With my mental checklist, I short-listed eight fish. That was the easy bit! Chasing these yearlings round the pond to net and bowl them took a lot longer than selecting them in the first place. Once the Koi were in the bowl, I was able to study and scrutinise each fish to determine whether it stayed or not. With my budget of £200, I would nearly be able to buy four of the £55 Koi but, in the time-honoured tradition of the TV garden or interior make-over programmes, I'm sure that I had sufficient license to go slightly over the specified budget.

Each Koi was rigorously checked over with the knowledge that I needed the very best four. And with the Koi in shallow water, in a blue bowl and with good lighting, the temporary inhabitants were closely checked for any problems.

First to go back was a delightful fish with a strongly defined pattern, made up of high quality sumi (black) on beautiful white skin. The skull area was slightly yellow, but in Utsuri of this age, it's not a problem. Unfortunately, in transit, it had rubbed its nose and this was now looking swollen and angry. With Bill's expert care, the damage should mend in a matter of weeks, but for today it was, 'No'.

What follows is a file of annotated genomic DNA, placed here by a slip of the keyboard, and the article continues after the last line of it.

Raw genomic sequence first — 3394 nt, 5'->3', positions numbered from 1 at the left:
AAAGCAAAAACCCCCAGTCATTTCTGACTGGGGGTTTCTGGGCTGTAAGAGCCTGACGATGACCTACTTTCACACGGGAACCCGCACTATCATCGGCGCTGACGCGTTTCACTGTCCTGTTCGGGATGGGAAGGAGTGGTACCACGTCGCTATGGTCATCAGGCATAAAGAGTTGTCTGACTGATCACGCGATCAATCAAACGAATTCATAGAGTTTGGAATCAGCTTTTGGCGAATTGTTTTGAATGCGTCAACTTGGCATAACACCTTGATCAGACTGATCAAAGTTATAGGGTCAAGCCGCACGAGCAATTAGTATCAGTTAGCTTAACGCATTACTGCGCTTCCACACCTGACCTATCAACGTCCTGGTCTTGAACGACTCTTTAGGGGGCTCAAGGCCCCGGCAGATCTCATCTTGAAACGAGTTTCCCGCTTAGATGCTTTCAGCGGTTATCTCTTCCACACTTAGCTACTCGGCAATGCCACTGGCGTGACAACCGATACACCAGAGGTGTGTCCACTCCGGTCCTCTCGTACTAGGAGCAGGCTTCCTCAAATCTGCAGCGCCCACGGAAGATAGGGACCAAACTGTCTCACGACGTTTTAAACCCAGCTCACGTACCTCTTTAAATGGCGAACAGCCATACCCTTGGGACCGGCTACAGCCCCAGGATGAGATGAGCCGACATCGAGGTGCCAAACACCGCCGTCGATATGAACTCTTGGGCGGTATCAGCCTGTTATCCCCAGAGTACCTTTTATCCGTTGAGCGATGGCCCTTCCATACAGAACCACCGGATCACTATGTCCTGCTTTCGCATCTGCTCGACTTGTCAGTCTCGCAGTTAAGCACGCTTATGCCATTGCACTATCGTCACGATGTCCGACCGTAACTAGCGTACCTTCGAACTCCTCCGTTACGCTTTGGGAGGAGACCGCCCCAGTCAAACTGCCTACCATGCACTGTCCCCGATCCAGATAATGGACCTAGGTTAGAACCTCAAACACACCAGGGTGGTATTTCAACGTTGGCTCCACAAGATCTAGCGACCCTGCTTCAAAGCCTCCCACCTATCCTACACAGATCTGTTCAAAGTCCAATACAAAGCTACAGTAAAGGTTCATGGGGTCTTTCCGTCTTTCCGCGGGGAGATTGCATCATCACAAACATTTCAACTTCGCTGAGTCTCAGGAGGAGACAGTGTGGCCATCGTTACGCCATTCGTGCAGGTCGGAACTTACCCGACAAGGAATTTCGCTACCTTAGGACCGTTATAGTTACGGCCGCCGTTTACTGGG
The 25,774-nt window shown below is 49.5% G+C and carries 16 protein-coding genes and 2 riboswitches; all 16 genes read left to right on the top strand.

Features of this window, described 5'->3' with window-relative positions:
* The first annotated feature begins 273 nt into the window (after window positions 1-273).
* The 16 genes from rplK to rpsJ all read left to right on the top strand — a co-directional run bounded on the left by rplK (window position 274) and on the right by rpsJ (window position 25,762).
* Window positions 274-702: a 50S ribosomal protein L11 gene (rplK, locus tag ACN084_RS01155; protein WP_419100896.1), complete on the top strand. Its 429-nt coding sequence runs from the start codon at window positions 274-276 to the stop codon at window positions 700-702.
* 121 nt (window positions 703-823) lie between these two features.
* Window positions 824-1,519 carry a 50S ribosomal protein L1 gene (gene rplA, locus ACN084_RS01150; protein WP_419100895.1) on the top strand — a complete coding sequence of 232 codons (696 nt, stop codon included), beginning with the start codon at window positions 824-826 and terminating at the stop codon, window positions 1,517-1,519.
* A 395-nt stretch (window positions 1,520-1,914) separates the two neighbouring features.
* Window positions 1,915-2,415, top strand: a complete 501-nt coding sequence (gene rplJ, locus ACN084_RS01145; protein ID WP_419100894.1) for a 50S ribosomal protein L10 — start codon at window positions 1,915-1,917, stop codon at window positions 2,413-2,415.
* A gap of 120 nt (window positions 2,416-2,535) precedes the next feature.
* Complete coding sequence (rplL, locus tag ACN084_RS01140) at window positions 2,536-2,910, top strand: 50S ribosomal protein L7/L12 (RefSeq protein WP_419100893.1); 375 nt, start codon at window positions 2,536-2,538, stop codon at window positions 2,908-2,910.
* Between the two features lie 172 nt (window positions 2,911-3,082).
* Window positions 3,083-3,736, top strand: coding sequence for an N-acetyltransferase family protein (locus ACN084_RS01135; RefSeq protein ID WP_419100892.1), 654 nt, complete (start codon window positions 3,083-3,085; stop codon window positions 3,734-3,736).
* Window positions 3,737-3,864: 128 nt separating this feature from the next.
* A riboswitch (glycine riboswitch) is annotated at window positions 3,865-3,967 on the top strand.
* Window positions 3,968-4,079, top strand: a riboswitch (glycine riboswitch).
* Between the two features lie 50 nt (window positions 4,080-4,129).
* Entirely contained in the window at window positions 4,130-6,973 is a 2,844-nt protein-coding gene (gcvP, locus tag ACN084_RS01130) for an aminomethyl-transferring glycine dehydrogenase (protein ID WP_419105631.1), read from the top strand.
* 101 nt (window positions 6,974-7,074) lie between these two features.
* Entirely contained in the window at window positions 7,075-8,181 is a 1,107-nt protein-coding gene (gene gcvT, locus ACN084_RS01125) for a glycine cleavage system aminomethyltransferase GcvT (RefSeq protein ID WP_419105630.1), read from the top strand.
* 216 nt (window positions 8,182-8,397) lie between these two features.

Another lovely Shiro Utsuri had to go because of its split pectoral fins - both were split cleanly down the knuckle. There was absolutely no sign of any redness, which would indicate an infection but, again, I was looking for the best fish on the day. So another baby Shiro Utsuri headed back into the pond.

I was very satisfied with this, my final selection, and it was time to move on to another pond which was home to Tewin's tategoi, for my single, £200 Koi choice. With me pointing the finger and Bill armed with the net, we soon had two more Shiro Utsuri bowled up. In terms of quality, one was massively better than the other but Bill delivered the bombshell - the best of these two would blow my budget by £1,000! However, the temptation was removed when Bill announced that the best of the pair had already been sold.